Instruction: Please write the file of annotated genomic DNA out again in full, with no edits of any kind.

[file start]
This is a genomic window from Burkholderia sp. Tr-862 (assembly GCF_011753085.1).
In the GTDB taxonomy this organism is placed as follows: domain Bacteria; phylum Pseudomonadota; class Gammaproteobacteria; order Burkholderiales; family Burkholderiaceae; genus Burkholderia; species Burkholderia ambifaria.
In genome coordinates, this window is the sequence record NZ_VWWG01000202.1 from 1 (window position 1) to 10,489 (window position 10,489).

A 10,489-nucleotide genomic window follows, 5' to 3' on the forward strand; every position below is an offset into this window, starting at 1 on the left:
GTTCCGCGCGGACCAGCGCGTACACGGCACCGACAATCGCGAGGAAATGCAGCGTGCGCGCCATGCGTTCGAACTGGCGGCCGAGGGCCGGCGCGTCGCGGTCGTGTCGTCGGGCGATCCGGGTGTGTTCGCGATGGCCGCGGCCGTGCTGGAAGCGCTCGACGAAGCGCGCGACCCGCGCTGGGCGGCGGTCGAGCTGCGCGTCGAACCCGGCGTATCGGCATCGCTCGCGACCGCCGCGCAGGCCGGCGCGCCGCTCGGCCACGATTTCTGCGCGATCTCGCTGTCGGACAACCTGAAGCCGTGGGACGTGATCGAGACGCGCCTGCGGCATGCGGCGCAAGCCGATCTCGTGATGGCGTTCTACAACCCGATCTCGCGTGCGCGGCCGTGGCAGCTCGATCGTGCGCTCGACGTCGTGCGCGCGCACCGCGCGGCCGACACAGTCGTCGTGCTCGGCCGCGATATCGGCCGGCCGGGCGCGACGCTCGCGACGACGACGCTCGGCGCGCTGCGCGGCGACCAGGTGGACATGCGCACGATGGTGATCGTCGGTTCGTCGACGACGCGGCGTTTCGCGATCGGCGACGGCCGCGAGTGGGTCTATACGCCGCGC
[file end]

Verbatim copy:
This is a genomic window from Burkholderia sp. Tr-862 (assembly GCF_011753085.1).
In the GTDB taxonomy this organism is placed as follows: domain Bacteria; phylum Pseudomonadota; class Gammaproteobacteria; order Burkholderiales; family Burkholderiaceae; genus Burkholderia; species Burkholderia ambifaria.
In genome coordinates, this window is the sequence record NZ_VWWG01000202.1 from 1 (window position 1) to 10,489 (window position 10,489).

A 10,489-nucleotide genomic window follows, 5' to 3' on the forward strand; every position below is an offset into this window, starting at 1 on the left:
GTTCCGCGCGGACCAGCGCGTACACGGCACCGACAATCGCGAGGAAATGCAGCGTGCGCGCCATGCGTTCGAACTGGCGGCCGAGGGCCGGCGCGTCGCGGTCGTGTCGTCGGGCGATCCGGGTGTGTTCGCGATGGCCGCGGCCGTGCTGGAAGCGCTCGACGAAGCGCGCGACCCGCGCTGGGCGGCGGTCGAGCTGCGCGTCGAACCCGGCGTATCGGCATCGCTCGCGACCGCCGCGCAGGCCGGCGCGCCGCTCGGCCACGATTTCTGCGCGATCTCGCTGTCGGACAACCTGAAGCCGTGGGACGTGATCGAGACGCGCCTGCGGCATGCGGCGCAAGCCGATCTCGTGATGGCGTTCTACAACCCGATCTCGCGTGCGCGGCCGTGGCAGCTCGATCGTGCGCTCGACGTCGTGCGCGCGCACCGCGCGGCCGACACAGTCGTCGTGCTCGGCCGCGATATCGGCCGGCCGGGCGCGACGCTCGCGACGACGACGCTCGGCGCGCTGCGCGGCGACCAGGTGGACATGCGCACGATGGTGATCGTCGGTTCGTCGACGACGCGGCGTTTCGCGATCGGCGACGGCCGCGAGTGGGTCTATACGCCGCGC